It gets really amusing, in a sad way. I’m waiting for expensive private schools to start objecting, because (in California) they now have exclusive, tony charter schools within very good public districts.

  17. 17
    Baud says:

    @Ken: I agree that it should be that way, but at least with health insurance in the U.S., there isn’t an existing universal system that is being converted into a for-profit program (at least while the GOP is out of the white house).

  18. 18
    tBone says:

    If you’d come down out of your elitist egghead ivory tower for a minute, you’d realize our privatized militaries and prison systems will require a steady stream of contractors, guards and support staff in the coming years. We need public schools that will prepare students for these important careers without all of that useless namby-pamby arts and humanities crap. Or that “core concepts” and “basic skills” crap.

    By that criteria, White Hat is doing a bang-up job. I hope they can find a teaching position for John “Pepper” Pike – he seems like someone who has the proper attitude toward students.

  19. 19
    The Republic of Stupidity says:

    I don’t believe the use of the word “public” and the omission of the word “profit” in the education business is an accident. It’s marketing.

    Not unlike problems I’ve read about in the ‘organic foods’ markets

    It would appear the conservative playbook includes plans for simply taking over an institution and hogging it out from w/in, to the point where phrases like ‘public schools’ or ‘organic grains’ become meaningless…

  20. 20
    ThatLeftTurnInABQ says:


    I think this is a case where a striking visual image is needed to cut thru the terminological clutter that gets in the way of people really grasping what is going on.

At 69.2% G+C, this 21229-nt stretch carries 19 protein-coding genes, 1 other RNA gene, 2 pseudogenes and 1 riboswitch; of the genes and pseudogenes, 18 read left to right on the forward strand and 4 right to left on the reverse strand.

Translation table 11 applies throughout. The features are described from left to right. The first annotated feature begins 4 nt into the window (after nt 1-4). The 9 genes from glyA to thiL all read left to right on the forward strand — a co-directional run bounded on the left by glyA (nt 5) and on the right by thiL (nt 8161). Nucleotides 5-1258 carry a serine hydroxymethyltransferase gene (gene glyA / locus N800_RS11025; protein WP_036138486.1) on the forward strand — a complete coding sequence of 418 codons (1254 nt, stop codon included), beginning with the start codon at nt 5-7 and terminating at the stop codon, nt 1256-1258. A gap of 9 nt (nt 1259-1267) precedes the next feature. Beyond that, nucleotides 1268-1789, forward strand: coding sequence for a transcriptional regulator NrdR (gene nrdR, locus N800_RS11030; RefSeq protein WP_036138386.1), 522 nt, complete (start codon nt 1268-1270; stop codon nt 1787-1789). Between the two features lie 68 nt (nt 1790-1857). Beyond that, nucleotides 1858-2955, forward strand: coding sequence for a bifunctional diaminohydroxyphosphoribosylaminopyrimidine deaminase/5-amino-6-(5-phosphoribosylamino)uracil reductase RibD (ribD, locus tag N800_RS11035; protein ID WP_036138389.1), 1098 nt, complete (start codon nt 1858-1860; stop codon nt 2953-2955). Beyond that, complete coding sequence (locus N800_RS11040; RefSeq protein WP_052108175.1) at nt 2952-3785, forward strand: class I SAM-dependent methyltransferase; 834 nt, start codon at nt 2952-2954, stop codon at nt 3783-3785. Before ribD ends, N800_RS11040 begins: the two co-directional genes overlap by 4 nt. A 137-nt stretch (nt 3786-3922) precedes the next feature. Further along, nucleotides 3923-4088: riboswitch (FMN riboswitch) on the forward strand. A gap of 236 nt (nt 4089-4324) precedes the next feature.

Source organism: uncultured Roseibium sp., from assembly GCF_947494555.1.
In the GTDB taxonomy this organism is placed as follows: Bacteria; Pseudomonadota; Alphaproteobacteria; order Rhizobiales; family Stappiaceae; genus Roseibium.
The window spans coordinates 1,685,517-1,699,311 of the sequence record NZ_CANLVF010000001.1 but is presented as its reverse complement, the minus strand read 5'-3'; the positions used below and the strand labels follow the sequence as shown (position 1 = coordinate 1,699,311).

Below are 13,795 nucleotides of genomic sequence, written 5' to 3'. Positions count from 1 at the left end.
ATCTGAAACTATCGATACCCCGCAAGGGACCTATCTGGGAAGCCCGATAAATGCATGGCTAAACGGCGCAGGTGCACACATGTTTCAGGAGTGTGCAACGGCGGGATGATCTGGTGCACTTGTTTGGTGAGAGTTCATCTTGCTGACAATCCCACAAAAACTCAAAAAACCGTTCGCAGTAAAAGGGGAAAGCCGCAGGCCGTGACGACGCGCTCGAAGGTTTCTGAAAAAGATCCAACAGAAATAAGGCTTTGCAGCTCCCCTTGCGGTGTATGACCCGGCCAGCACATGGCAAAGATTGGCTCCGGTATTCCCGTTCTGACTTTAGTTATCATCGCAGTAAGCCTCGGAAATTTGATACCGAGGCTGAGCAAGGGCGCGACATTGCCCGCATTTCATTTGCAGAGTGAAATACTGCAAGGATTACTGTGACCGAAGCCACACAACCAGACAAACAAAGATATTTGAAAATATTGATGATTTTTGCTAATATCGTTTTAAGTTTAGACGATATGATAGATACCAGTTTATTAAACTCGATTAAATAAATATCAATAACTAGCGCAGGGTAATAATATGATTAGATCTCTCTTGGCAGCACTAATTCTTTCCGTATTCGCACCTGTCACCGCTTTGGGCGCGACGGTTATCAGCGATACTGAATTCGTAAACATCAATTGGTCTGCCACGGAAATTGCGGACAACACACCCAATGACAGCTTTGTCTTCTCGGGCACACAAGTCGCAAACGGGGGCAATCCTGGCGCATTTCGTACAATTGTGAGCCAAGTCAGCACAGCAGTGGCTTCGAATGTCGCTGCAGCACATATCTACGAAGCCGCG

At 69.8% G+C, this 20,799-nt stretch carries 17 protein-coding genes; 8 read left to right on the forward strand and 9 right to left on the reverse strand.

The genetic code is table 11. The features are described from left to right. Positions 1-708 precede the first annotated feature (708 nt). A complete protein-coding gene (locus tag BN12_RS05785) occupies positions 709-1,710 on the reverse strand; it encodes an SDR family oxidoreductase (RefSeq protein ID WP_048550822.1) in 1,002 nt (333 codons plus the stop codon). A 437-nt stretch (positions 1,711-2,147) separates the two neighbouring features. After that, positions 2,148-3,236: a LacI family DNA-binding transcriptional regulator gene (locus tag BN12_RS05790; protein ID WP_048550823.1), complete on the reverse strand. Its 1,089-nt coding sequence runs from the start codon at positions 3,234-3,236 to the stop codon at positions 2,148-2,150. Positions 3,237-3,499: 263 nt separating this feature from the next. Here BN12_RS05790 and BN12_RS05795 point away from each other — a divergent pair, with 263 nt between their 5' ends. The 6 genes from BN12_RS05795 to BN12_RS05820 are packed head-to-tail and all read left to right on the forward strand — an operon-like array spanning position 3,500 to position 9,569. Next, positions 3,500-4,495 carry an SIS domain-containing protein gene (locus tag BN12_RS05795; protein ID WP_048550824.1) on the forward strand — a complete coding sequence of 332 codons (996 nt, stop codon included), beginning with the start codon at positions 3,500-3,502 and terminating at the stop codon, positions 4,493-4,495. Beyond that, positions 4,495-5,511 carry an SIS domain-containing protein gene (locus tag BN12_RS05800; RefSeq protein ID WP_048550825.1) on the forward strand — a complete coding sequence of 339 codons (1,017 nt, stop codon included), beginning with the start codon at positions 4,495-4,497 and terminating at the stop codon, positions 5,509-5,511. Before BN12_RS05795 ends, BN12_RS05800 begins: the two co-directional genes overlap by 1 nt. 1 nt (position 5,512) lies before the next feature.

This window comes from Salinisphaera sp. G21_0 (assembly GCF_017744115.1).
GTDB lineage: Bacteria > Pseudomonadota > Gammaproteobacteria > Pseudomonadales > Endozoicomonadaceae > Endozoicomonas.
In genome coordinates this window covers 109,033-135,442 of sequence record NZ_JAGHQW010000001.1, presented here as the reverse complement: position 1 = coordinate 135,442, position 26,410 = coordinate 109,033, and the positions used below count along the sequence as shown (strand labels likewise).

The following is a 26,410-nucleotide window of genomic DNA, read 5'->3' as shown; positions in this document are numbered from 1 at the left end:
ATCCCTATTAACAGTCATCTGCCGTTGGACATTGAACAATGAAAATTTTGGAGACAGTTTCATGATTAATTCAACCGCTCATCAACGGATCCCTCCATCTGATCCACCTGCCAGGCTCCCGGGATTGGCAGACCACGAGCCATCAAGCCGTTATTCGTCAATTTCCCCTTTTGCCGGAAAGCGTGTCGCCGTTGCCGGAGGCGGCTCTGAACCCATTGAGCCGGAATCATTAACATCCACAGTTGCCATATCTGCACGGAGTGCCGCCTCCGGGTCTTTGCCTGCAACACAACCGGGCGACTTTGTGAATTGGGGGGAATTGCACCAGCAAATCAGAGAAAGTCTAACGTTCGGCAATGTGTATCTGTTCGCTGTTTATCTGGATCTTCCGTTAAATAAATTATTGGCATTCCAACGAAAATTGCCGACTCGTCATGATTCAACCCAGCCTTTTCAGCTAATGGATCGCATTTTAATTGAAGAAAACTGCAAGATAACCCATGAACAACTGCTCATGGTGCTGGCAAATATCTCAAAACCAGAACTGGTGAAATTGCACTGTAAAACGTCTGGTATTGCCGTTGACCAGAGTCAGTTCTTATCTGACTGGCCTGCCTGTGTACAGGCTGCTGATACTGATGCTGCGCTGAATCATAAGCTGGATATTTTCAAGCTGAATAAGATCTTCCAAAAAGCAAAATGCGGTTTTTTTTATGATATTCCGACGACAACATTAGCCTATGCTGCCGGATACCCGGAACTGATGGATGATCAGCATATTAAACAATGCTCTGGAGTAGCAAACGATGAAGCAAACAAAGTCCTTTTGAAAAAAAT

How about this for a video ad: Show a scene of happy, active children running around playing on a playground, yelling and laughing. But then one at a time, one by one, each child morphs into a big bag of money, at first running around on little chicken legs, and then just plopping down on the ground and sitting there. One at a time, one by one, the sounds of the yelling and laughter turn into the rattling of coins and the ca-ching! sound of a cash register. One by one this continues until eventually there are no children left, and no sounds except the cash register. And then grim-faced men in dark suits come and grab the moneybags, throw them into the trunk of a black limousine, and drive away leaving a quiet, empty playground, with nothing moving in it except one forlorn little swing still feebly going back and forth making a faint creaking sound, and the sound of the wind blowing through the weeds. Followed by a scroll-over with the words: What will happen to our schools when they are run by people who look at our children and see only profits to be made?

  21. 21
    Tone in DC says:

    Kay, thanks for this. It’s beyond appalling what Kasich (and others) are doing and trying to do in order to keep the gravy train going.

  22. 22
    Mack Lyons says:

    @ThatLeftTurnInABQ: Are you, by any chance, part of an advertising media group, because that’s a brilliant idea.

  23. 23

    @kay: Simply fighting reform is a losing battle and, in some ways, *should* be a losing battle. Teachers and their supporters need to start coming up with methods of being held accountable that are good rather than digging their heels in fighting reform altogether. Accountability is an essential part of democracy.